How To Use Radeon’s Built In Radeon Performance Logging


Recently I took a look at using Radeon Chill and its impacts on performance, thermals, and power draw. To draw the performance metrics in that article along with all the other metrics we actually utilized Radeon's own built in Radeon Performance Logging utility found within the Radeon Software stack rather than relying on additional 3rd party measuring software and found it to be quite useful. We did ask if people wanted a brief tutorial on how to use this feature and the answer was pretty clear, so here we are.

Radeon Performance Logging functions in conjunction with the Radeon Overlay to monitor FPS, GPU and CPU Utilization, Clock Rates and more. Basically, it'll take the metrics you're used to seeing on your configured Radeon Overlay and log them to a CSV file for further inspection, but we'll get to that part later on. First, you'll want to get the Metrics Overlay going by heading into;

Apple Display Supplier BOE May Lose out on 30 Million iPhone 14 Orders as the Company Was Reportedly Caught Cheating

  • Radeon Settings -> Performance -> Metrics Overlay Toggle On/Off

That'll get the Radeon Overlay going in your games. There there is an alternative way of getting the Radeon Overlay going and that's to simply hit CTRL + SHIFT + O, that's the letter O and not the number 0 as that seems to be a common error made. Of course, you can set your own hotkey by going to;

  • Radeon Settings -> Settings (cog wheel) -> Hotkeys -> Performance Hotkeys

This will also be the location where you can set the Performance Logging hotkeys and see what the current hotkeys are and if you're good with that then no need to change them. For this guide, we're leaving everything in its default configuration.

Next, I would recommend configuring the save file location for the performance logging. This is very simple to do but it's easy to overlook in the general settings location. You can find this setting by following:

Google’s Pixel Watch Reportedly Sports a Co-Processor for Less Intensive Tasks, May Have Highest RAM Count for a Wear OS Wearable

  • Radeon Settings -> Settings (cog wheel) -> General -> Performance

I will make one note of changes here that I strongly suggest. By default, the sampling interval is set to 2 seconds, this means you'll only get performance metrics saved every 2 seconds and that simply my not be enough for fine data points, I recommend changing it to .25sec so that you get 4 points of data per second. Once you have this all set up and enabled you're ready to jump into the game of your choice that you're wanting to log performance in.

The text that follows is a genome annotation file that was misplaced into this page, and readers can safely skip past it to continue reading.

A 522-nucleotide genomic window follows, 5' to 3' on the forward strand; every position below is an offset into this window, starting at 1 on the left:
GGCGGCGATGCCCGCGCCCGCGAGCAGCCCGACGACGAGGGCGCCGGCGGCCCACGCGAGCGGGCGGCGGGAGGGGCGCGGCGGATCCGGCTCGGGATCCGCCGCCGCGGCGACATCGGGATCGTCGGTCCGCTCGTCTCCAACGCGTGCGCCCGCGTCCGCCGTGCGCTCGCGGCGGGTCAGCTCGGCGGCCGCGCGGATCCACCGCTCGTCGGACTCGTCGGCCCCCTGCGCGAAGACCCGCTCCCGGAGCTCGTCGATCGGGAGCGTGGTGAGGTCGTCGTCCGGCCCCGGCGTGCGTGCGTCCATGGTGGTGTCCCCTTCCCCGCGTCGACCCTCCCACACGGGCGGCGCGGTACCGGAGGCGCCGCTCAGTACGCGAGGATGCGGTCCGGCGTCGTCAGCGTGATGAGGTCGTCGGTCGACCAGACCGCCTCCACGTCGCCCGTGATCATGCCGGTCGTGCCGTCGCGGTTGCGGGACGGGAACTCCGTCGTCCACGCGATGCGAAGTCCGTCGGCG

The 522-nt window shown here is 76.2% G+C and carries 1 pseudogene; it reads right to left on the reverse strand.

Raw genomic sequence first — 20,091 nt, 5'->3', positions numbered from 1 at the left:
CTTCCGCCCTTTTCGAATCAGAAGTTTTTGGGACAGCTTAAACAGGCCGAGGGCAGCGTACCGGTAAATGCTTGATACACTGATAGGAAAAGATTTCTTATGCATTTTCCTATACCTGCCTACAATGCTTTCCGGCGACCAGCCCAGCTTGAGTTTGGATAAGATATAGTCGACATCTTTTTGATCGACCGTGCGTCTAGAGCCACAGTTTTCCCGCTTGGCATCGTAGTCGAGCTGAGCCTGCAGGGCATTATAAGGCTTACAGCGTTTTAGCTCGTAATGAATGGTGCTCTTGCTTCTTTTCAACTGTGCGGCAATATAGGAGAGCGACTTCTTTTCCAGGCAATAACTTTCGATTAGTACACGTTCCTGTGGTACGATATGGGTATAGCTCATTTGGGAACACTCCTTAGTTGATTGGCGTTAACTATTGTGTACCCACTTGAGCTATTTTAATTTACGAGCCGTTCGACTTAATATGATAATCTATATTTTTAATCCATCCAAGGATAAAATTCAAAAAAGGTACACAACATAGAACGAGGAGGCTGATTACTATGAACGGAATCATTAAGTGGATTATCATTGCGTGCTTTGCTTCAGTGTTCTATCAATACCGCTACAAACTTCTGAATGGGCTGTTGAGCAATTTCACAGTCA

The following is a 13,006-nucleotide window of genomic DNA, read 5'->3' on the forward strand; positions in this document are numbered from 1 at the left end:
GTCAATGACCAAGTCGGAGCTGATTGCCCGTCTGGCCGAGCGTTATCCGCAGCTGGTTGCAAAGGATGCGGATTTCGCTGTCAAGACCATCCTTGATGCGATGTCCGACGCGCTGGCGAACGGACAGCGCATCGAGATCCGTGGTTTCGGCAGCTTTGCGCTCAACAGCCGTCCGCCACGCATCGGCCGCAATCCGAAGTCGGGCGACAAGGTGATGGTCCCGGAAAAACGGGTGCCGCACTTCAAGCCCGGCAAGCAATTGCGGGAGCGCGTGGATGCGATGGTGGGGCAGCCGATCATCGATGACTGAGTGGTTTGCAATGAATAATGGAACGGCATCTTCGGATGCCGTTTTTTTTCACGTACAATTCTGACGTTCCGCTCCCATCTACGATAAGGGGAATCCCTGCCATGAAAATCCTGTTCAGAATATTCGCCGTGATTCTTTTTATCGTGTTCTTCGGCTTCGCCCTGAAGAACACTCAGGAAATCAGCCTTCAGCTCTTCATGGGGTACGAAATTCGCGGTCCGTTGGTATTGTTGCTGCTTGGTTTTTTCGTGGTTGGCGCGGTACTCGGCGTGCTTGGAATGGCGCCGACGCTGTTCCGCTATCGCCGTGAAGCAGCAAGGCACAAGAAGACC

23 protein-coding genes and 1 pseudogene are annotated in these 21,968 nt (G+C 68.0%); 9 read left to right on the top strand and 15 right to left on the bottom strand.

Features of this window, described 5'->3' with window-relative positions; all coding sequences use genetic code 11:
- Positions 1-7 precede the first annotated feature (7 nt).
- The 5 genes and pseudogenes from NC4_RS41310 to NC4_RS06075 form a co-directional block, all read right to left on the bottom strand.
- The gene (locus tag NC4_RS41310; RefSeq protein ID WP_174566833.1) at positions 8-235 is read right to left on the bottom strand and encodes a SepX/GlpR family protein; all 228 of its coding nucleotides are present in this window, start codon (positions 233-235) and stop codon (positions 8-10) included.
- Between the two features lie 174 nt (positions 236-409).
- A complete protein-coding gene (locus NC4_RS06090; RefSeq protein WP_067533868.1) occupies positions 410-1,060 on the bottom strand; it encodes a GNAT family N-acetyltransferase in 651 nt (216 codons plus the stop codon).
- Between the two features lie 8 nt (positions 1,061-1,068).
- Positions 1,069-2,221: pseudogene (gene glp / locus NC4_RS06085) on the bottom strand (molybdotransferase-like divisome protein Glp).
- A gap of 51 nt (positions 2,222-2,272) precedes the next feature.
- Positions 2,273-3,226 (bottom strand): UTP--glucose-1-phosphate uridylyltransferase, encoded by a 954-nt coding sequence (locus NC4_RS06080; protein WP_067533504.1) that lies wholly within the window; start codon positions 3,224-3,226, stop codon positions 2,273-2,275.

Since we're getting started testing out Resident Evil 3, so naturally we're using it for all the screenshots in this guide. But once you get the metrics logged by loading in and hitting CTRL + SHIFT + L to get started and again to end the run, what do we do from here? First off is finding them, which is easier if you set your own folder location outlined earlier. If you didn't get ready to navigate to C:/Users/[USERNAME]/AppData/Local/AMD/CN, because just dumping this in the documents folder would have made too much sense.

Now that you've located the data you'll be looking for the .CSV files with the FrameTime file just under it. That will be the log of your file. Open it up and you'll find quite a bit of information nicely organized in columns, but you'll have to make do with configuring your own formula if you want to get the averages and such or convert lines into a chart if you want to see it.

But if you're not very savvy on the chart making yourself, there is hope. Reddit user max0x7ba developed a tool that he named AdrenalinCharts, you can find it at It's a very simple to use tool where you just upload your .CSV file and you can get an interactive chart of all the data points. You can even upload multiple files if you want to visualize the impacts of different settings, or something like Radeon Chill.

So there it is. Radeon Performance Logging, how to set it up, how to use it, and where to find the elusive files when they're generated as well as what to do with the data once you caught it. I hope this can help out more people learn how to log their performance, this is something especially fun to do when you get a new graphics card or simply want to see how settings and resolution impact your performance.